How to read an audiogram?

Useful knowledge about the hearing test

The audiogram is a detailed graphical representation of your hearing ability in the form of a hearing curve. Based on the results, the hearing specialist will be able to identify your specific hearing impairment in a simple and quick manner. An ear-nose-throat specialist or any resident acoustician can perform a hearing test in order to assess your auditory perception.

The following contains important information pertaining to hearing tests. We will explain the following: how audiograms work and what the specialist (acoustician) will learn from your test results.


What precisely is an audiogram?

An audiogram records the so-called hearing threshold for various frequencies, which is the range that the human ear is just barely capable of perceiving a sound. A ready-made form is used for this purpose: Pitch is listed horizontally (Frequency in Hz), volume in dB vertically.

The zero line in an audiogram corresponds to the hearing threshold of an adolescent with normal hearing abilities. In the course of the measurement, two distinct values are distinguished. On the one hand, there is air conduction when sound travels from the outer ear via middle ear to the inner ear. This corresponds to what we typically associate with the term “hearing”. In addition, there is bone conduction when vibrations reach the inner ear by mediation of the cranium. In the ear, these signals are normally superposed by air conduction. When this is impaired, however, hearing aids are adaptable in order to take advantage of bone conduction. For this purpose, a much higher volume is necessary (approx. 50 dB more than airborne sound).

Representation of an audiogram

Production of an audiogram

First, the patient will put on headphones. Then, the acoustician will play a single tone starting with the frequency of 1000 Hz, which is generally recognizable for healthy ears. The tone will increase in increments of 5 dB until the patient can hear it. Subsequently, the process is repeated with other frequencies, and the respective hearing threshold is noted.
After completing this test on both ears, the patient will put on a bone conduction receiver, which is placed directly on the cranium. Analogous to air conduction, the hearing threshold for bone conduction can be determined. By connecting hearing threshold values in this relative display – separate for each ear – hearing threshold curves for both air and bone conduction are obtained.

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Results and interpretation of the audiogram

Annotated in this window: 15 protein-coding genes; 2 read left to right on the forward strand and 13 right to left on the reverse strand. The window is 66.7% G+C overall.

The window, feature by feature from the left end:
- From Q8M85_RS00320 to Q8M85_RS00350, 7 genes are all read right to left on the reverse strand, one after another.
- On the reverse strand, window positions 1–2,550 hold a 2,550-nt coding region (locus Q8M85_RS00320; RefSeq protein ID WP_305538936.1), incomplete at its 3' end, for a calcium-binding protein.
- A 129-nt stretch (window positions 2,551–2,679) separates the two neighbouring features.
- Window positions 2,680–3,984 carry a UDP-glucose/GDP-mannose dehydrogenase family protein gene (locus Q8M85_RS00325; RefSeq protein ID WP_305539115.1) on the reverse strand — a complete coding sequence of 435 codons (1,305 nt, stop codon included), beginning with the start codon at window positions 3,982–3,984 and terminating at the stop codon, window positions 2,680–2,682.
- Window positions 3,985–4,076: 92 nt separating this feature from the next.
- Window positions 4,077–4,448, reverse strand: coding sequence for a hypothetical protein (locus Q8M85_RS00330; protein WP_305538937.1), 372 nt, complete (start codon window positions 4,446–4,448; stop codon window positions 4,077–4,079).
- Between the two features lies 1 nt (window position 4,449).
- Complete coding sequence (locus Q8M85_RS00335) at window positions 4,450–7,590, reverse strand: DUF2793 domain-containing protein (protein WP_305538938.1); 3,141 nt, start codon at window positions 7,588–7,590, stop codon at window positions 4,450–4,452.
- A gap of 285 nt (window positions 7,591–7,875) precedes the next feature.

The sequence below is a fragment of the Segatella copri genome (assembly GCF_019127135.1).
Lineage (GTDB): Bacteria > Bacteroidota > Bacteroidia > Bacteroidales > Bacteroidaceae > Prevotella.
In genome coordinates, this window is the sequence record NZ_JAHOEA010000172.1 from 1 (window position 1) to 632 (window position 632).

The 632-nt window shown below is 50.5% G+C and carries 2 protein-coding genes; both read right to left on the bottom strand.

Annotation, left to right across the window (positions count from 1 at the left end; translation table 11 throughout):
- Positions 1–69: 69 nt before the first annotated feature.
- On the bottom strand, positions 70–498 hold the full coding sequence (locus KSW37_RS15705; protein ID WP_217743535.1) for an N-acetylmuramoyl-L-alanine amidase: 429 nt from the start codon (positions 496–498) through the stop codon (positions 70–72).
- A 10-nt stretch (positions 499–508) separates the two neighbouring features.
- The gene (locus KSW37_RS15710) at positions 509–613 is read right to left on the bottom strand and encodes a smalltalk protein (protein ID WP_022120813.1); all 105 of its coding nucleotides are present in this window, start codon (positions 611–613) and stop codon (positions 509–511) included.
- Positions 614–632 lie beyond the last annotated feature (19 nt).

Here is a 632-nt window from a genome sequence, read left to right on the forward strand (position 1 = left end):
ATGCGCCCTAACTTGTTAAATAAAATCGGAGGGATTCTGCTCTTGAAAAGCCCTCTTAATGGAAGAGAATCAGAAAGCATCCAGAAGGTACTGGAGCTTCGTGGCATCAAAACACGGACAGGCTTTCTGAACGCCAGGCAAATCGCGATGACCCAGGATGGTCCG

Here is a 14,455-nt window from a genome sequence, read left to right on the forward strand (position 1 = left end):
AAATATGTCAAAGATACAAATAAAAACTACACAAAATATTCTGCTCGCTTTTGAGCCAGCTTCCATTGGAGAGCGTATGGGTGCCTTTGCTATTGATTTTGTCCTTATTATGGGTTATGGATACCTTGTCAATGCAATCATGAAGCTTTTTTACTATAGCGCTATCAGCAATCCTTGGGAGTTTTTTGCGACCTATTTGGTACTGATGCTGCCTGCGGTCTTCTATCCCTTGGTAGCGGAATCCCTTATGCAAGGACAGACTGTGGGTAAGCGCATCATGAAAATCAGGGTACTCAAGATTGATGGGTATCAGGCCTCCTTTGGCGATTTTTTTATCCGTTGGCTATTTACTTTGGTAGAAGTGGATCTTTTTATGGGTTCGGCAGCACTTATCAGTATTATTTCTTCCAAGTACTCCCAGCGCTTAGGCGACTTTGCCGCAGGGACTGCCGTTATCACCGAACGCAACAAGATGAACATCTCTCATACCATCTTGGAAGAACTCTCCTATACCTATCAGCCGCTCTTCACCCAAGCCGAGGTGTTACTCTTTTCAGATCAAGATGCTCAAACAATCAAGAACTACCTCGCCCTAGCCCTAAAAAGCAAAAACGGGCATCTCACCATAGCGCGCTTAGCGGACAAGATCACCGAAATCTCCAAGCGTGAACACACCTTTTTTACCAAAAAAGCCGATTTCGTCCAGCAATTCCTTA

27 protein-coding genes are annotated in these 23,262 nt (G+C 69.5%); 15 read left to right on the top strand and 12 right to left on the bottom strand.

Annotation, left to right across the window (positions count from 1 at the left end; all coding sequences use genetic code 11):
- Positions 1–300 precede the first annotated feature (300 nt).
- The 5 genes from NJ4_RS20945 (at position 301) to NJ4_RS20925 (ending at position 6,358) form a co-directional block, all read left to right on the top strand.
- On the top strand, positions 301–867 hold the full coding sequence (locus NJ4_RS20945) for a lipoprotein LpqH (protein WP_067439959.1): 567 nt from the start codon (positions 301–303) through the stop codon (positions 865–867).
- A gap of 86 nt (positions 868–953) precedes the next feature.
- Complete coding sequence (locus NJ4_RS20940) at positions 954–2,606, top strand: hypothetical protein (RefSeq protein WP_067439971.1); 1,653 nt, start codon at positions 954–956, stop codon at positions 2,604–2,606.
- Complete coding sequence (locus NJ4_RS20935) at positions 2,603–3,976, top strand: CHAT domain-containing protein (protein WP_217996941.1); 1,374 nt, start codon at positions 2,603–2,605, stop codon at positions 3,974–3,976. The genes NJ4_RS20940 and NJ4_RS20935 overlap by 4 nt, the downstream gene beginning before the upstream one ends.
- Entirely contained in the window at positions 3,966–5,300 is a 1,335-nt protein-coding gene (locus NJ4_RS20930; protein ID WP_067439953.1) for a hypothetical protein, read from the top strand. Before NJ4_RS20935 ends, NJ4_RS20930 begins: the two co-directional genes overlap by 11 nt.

Production of an audiogram
Production of an audiogram

Based on the audiogram, various forms of hearing impairment can be distinguished: as mentioned previously, there is air conduction when sound travels from the outer ear via the middle ear to the inner ear; and there is bone conduction when sound signals are relayed via the cranium.
When tones are poorly recognized via air but well recognized via bone conduction, the expert will refer to this as a conductive hearing loss. The underlying cause can be anything that obstructs sound on its way from the outer to the inner ear. This can include a foreign body in the auditory canal, a middle ear effusion, or an issue with sound transfer from the eardrum to the ossicles. The ENT-specialist can often treat the cause of this conductive hearing impairment quite easily. Should this not be the case, hearing aids could be an option.

In contrast, sensorineural hearing loss originates in the inner ear or the associated nervous circuitry. Thus, the hearing curves in the audiogram run parallel for both, bone and air conduction, whereas the individual hearing threshold values markedly lie above the limits for people with normal hearing. The person with sensorineural hearing loss has trouble hearing the high frequencies: This range requires higher volumes until the hearing threshold can be determined. Thus, the hearing threshold curve declines in the high auditory range. This is a typical situation for age-dependent hearing impairment. In the case of a sensorineural hearing impairment, medication and surgery do not usually bring relief – a loss of inner ear function, however, can be alleviated with the use of hearing aids.

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